Credit Cards

Credit cards

A shopping center

When you use a credit card, the bank or store that issues it makes a loan to you in the amount of the purchase you make.  At the end of the billing period (usually a month), the credit card company sends you a statement showing all the charges you have made using that credit card in that billing period, plus any outstanding balance from previous billing periods.  You can pay the entire amount shown on the statement, or a minimum payment of about 2 percent of the balance, or any amount in between.  The credit card company will charge you interest on any unpaid portion of the bill, and will add that interest to the balance due on your next statement.  When you make a payment, it will first be used to pay the interest that you owe.  Only the remaining part of the payment will reduce what you owe for the items you charged on the card.

Before you get a credit card, you should think carefully about how you plan to use it.  If you faithfully pay the full balance of each monthly bill before the due date, a credit card can be a very convenient substitute for cash or checks, and can help you establish good credit.  But if you use a credit card to pay for things you cannot afford, you can get deeply in debt and will end up paying far more for your purchases in the long run.

If you are ready to apply for a credit card, shop carefully and take time to compare the interest rates, fees and terms offered by different credit card issuers.  View more information about credit cards.

The credit card agreement is the contract between you and the credit card issuer.  It describes all the terms and conditions of your credit card, including the interest rate and fees you will be charged, when your payments are due, and any other responsibilities you agree to take on.  Read your credit card agreement carefully.  Credit card issuers can change the terms of the agreement by notifying you of the changes, so be sure you read any notices you get from your credit card company.

The credit limit is the maximum amount the bank will allow you to charge on your credit card.  Your credit card issuer may charge you a penalty if you charge more than your credit limit.


If you are just starting to establish credit, your credit limit will usually be a small amount, maybe just one or two thousand dollars. Over time if you consistently make your payments on time and maintain good credit, your credit card company may be willing to increase your credit limit.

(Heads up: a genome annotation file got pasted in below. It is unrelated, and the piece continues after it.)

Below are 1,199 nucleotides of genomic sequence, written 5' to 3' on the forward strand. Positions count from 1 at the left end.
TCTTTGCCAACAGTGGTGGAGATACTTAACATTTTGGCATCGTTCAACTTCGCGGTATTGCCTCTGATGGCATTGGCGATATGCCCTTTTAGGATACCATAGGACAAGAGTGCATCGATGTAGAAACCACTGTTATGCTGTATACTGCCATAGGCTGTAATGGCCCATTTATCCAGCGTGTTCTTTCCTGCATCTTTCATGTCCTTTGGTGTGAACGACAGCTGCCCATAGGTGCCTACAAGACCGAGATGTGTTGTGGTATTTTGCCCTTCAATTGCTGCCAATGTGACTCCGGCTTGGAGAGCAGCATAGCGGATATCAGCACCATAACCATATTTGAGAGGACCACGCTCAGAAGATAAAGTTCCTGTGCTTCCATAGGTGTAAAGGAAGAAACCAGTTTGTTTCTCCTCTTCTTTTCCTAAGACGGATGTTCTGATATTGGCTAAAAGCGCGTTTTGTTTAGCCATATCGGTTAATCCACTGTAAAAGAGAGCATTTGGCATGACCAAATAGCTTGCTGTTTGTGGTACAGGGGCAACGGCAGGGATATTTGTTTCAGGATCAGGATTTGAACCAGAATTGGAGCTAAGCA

Interest is the amount of money the bank charges for loaning you money.  Credit card issuers calculate the amount of interest using a rate called an Annual Percentage Rate (APR).  The APR divided by 12 is the monthly interest rate.  When you are shopping for a credit card it is important to ask the following questions:

  • What is the APR? Credit card companies may charge different interest rates for different types of  For example, the rate for new purchases may be different from the rate for balance transfers or cash advances.
  • Will the APR ever change? Credit card issuers may offer a fixed interest rate that will never change, or they may offer terms that allow them to increase the interest rate at any  Some credit cards will offer an introductory APR that is lower, but goes up after a specified amount of time.  Credit card issuers might charge a higher interest rate, called a penalty APR, if you make a late payment, if you charge more than your credit limit, or if the check you send to pay your bill is returned unpaid.

Yes, it will cost you a lot.  Let’s say you charged $500 on your credit card and the APR the bank charges is 15 percent.  You will end up paying a lot more than $500 if you spread the payments out over a long time. Compare what happens:

  • If you pay only the minimum payment of $15 per month, and you don’t charge anything else, it will take you 44 payments (3 years and 8 months) to pay off the $500 with interest the card issuer You will have paid $160 in interest in addition to the original amount you charged for a total of $660.
  • If you decide to pay $50 dollars a month instead of the minimum payment, and charge nothing new, you will pay off the $500 debt within a year, and will have paid only $37 in interest charges, for a total of $537.
  • If you pay the entire balance of $500 before the due date on the first bill you get after you charge the $500, you will pay no interest at all, and will have a balance of $0 if you make no new charges.

So if you pay more than the minimum each month, it makes a big difference in paying down debt.  You can find reliable credit calculators online that can help you see how much you are paying in interest on top of your debt, and help you figure out how much you need to pay each month to get out of debt.

If your credit card is lost or stolen, you should report it to the credit card company immediately. Once you have reported the card lost or stolen, you cannot be held responsible for any unauthorized charges made on it. If someone makes unauthorized charges using your credit card before you have reported it lost or stolen, you are only responsible for charges of up to $50.

If your credit card bill shows a charge you didn’t make, or the wrong amount, or other errors, you can contact your credit card company to dispute the charge.  However, to be protected under a federal law called the Fair Credit Billing Act, you must contact the credit card company in writing within 60 days.  Once the credit card company receives your letter it is required to reasonably investigate the disputed charges and has 90 days to fix the error or explain why the bill is correct.